Author Topic: Using multiple stones?  (Read 1266 times)

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Offline Detmsp

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Using multiple stones?
« on: June 09, 2011, 01:43:13 AM »
I want a cheap yet effective pizza stone so I was thinking of going to home depot and buying some unglazed tiles. In order to be able to cook a 16" pizza, I was thinking of getting nine 6"x6" tiles to arrange in an 18" wide square. Should this work out ok for me? Or is there some pitfall with doing this?

Thanks!


Offline scott123

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Re: Using multiple stones?
« Reply #1 on: June 09, 2011, 05:18:10 AM »
Quite a few bread/pizza makers go the unglazed quarry tile route. It can be used to make great NY style pizza, but not without a few caveats.

Out of all potential stone materials, there's nothing less thermally conductive than tiles. What this means, is that, in order for proper bottom browning and respectable bake times (less than 7 minutes), you're going to have to pre-heat the tiles to at least 650 deg. f.  In an oven that may only go to around 550 on the dial, this means tricking it to go higher.  This can mean things like cutting off the lock for the cleaning cycle or covering the thermostat probe with ice. As long as you're conscientious, oven hacks are perfectly safe, but there's always a little risk involved (more to the oven than to the home).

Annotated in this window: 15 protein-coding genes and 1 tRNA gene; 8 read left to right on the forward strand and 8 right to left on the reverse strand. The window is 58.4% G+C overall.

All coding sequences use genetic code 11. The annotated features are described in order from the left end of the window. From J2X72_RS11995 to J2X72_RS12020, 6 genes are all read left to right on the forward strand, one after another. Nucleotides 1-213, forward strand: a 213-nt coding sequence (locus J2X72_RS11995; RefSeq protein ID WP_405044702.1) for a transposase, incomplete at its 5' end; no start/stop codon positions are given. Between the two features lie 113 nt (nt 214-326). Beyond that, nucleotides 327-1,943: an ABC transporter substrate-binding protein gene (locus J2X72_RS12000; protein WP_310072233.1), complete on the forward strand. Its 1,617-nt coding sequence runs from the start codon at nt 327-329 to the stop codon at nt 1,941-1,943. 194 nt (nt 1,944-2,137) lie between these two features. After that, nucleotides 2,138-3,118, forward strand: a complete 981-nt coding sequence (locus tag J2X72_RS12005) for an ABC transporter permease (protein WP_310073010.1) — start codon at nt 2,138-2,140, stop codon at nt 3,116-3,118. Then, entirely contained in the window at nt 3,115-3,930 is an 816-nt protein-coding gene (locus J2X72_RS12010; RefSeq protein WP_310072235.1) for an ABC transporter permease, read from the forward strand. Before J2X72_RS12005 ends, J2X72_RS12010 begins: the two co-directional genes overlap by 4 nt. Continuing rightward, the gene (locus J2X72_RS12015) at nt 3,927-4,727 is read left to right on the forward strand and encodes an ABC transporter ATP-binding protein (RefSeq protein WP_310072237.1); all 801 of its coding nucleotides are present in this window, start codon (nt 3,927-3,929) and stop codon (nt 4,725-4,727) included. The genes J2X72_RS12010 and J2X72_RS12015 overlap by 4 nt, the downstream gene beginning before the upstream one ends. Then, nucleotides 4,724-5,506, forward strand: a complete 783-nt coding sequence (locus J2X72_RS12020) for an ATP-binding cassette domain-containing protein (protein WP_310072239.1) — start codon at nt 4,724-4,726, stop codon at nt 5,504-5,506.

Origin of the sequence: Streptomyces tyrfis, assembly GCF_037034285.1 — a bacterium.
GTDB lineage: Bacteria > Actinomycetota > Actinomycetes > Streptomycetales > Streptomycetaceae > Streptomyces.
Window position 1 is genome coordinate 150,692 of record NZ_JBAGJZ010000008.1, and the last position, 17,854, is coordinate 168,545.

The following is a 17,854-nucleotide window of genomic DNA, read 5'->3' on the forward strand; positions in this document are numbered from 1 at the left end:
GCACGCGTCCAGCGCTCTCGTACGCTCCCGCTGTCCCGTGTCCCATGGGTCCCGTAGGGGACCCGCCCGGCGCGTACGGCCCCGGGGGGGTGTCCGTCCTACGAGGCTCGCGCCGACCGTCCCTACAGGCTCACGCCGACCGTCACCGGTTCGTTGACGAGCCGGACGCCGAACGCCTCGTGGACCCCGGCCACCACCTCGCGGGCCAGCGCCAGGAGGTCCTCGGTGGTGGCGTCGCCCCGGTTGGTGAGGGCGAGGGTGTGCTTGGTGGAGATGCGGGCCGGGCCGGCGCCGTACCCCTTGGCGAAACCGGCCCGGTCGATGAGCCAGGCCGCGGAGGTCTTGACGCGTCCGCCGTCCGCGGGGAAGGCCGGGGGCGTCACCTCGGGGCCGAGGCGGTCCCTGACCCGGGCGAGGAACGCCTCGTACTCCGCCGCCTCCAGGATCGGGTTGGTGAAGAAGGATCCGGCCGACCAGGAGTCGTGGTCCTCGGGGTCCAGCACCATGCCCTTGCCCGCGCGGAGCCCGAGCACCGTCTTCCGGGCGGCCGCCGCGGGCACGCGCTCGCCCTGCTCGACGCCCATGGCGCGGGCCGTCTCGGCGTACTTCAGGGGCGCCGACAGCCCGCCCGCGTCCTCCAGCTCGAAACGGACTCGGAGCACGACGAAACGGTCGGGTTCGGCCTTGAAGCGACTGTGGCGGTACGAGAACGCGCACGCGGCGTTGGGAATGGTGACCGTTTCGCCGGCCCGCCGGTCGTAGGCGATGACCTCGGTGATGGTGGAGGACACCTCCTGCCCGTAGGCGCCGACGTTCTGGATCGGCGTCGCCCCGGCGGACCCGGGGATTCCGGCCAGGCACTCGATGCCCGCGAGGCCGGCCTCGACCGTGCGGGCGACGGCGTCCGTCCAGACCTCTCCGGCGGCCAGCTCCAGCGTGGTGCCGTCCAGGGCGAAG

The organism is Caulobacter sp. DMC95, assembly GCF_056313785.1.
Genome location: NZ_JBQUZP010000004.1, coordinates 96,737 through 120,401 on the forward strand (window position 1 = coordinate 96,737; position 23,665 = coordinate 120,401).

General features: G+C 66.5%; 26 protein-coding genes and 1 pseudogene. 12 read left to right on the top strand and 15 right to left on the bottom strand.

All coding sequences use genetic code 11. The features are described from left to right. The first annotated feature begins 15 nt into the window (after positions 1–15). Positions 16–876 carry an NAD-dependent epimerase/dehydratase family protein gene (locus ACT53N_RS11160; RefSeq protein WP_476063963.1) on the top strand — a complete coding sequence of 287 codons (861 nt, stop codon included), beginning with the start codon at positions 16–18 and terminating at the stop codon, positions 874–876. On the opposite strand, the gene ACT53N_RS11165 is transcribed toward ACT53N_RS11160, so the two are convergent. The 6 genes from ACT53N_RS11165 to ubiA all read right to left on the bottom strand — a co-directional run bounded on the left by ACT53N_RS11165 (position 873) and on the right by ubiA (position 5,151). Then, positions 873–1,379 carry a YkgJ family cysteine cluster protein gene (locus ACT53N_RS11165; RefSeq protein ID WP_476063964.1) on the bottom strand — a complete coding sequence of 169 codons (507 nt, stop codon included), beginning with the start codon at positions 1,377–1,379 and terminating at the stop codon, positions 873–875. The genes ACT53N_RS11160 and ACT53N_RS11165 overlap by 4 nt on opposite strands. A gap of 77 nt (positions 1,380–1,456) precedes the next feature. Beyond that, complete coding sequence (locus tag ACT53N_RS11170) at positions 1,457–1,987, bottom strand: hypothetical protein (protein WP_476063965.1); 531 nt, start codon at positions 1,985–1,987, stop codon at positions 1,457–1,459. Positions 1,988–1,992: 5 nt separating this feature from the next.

Another aspect to the oven modding equation is that, as you remove the thermostat from the picture, there's no way to reliably ascertain the temperature of the stone without an infrared thermometer, so your very inexpensive quarry tile solution just got a bit more costly.

If you want great NY style pizza without oven mods, then you have to turn to more conductive stone materials. The reigning champ is 1/2" thick steel plate. An 18 x 18 x 1/2" slab could run you from $40 to $70 depending on your local sources. Compared to the <$6 price tag of quarry tiles, $70 is a tough pill to swallow, but I think it's important to remember that this $70 expenditure is giving you the ability to replicate the results of pizza ovens costing thousands of dollars in a home oven.